This was going to be the last job on the project because we wanted to get the main house done first, but in view of the needs of one visiting family member we may need to prioritise this room/rooms next.
Anyway, at least we can now “see the wood for the trees”!
Trev’s chop saw has been well used since we bought it in 2000; the French house being the third and largest (in the sense of work required, though not square footage) renovation project we have tackled as a couple. Makes cutting to length fast, easy and accurate of course.
The Bosch router is also an old and valued friend. We bought it to match up some existing wardrobe doors at the Mid-century modern house and it stayed in it’s box till we started creating the skirting boards for French kitchen/diner.
Trev used the Pin-maritime that we have for the floor in that room.
See Episode 138 (April 2016- right)
The tongue and groove edge makes for a neat and strong join. He took off the bottom “tongue”of course to make a flat edge.
Trev was keen to use something more intricate, such as an “ogee” cutting profile, but I felt that was too elaborate for our place. I chose a simple”roundover”-below left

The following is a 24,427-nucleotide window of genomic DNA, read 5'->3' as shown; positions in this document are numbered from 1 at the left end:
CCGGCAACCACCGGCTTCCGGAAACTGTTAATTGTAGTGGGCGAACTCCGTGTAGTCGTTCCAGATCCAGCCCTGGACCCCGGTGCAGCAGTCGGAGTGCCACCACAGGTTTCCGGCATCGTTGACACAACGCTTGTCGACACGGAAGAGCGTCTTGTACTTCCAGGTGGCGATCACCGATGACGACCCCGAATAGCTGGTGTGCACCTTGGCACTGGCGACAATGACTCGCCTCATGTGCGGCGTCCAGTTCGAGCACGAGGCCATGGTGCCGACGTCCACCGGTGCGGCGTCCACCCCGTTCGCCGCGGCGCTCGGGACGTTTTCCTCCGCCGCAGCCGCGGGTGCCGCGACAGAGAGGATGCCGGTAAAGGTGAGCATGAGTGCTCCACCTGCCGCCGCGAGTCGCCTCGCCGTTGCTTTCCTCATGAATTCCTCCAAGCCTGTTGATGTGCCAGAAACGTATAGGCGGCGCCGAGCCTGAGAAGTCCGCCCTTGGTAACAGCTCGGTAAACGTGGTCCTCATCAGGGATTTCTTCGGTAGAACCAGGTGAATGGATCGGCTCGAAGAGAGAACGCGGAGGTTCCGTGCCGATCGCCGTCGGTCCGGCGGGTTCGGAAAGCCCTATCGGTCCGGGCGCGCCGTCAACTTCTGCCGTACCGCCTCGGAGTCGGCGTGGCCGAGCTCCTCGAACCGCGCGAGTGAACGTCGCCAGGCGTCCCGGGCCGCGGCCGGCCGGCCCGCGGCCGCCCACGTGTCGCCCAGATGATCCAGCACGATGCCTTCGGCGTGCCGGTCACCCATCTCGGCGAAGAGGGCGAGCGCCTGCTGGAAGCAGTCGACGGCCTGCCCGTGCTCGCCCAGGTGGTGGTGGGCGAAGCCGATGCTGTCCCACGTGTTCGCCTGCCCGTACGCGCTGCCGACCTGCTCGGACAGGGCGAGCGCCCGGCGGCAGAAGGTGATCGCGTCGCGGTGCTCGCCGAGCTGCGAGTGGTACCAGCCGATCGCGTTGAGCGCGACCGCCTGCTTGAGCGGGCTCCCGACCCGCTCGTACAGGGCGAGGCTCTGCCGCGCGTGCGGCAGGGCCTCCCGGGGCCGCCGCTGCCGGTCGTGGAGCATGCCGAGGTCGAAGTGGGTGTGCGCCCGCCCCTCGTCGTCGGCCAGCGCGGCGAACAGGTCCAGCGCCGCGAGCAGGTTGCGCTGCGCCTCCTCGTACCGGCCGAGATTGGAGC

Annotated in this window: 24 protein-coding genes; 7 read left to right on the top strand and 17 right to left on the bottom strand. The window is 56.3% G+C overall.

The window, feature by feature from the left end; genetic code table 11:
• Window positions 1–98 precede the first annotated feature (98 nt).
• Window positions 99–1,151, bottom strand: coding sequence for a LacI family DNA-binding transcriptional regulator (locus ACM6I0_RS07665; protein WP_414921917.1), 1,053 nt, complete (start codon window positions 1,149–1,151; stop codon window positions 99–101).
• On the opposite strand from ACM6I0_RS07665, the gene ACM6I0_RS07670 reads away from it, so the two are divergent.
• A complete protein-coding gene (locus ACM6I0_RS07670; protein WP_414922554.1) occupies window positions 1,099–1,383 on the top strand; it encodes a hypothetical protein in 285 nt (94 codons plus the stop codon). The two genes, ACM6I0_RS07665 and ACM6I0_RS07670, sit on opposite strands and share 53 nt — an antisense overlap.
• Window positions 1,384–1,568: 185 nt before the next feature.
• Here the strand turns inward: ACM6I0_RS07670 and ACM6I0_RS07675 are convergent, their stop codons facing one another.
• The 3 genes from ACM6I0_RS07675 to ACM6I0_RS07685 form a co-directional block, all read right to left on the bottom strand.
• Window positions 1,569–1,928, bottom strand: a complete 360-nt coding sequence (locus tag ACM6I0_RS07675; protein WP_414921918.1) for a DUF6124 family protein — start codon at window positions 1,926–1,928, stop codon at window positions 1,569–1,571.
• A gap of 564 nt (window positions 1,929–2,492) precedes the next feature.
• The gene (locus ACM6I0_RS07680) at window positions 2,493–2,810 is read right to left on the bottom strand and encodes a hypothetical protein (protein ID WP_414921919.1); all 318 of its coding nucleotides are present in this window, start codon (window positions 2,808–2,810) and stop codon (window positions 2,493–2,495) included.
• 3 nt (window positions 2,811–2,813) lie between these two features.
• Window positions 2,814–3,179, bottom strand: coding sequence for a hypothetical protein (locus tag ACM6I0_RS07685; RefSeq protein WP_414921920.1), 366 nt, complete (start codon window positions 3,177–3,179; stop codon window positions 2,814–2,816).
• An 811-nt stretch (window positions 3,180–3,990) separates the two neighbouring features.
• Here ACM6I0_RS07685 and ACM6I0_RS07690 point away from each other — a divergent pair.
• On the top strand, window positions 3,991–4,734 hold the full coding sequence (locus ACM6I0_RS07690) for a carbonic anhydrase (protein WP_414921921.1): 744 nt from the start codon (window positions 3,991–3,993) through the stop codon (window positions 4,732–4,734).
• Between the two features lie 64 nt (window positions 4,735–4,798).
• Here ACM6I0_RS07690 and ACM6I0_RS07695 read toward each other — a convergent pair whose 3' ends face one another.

As frequently happens, I choose something and then my choice is reinforced by some new old treasure I find. In this case it was a rediscovery.
Clearing the cave and dumping some of the ripped out 1950’s fittings that were stacked in the workshop has uncovered Monsieur Sire’s (previous owner) hard wood shelves which we removed carefully in 2006 to re- use where possible.These have two different edge trims, one of which, by happy chance exactly mirrors the “roundover”routed edge. I hope to utilise all these in the kitchen.
This house really is telling me what to do. OK, this is renovation and not restoration here in the kitchen; but as the two previous kitchens in this house comprised –
- A simple open fire in the workshop (now the site of the electric meter board) and
- A fifties formica monstrosity … I won’t be restoring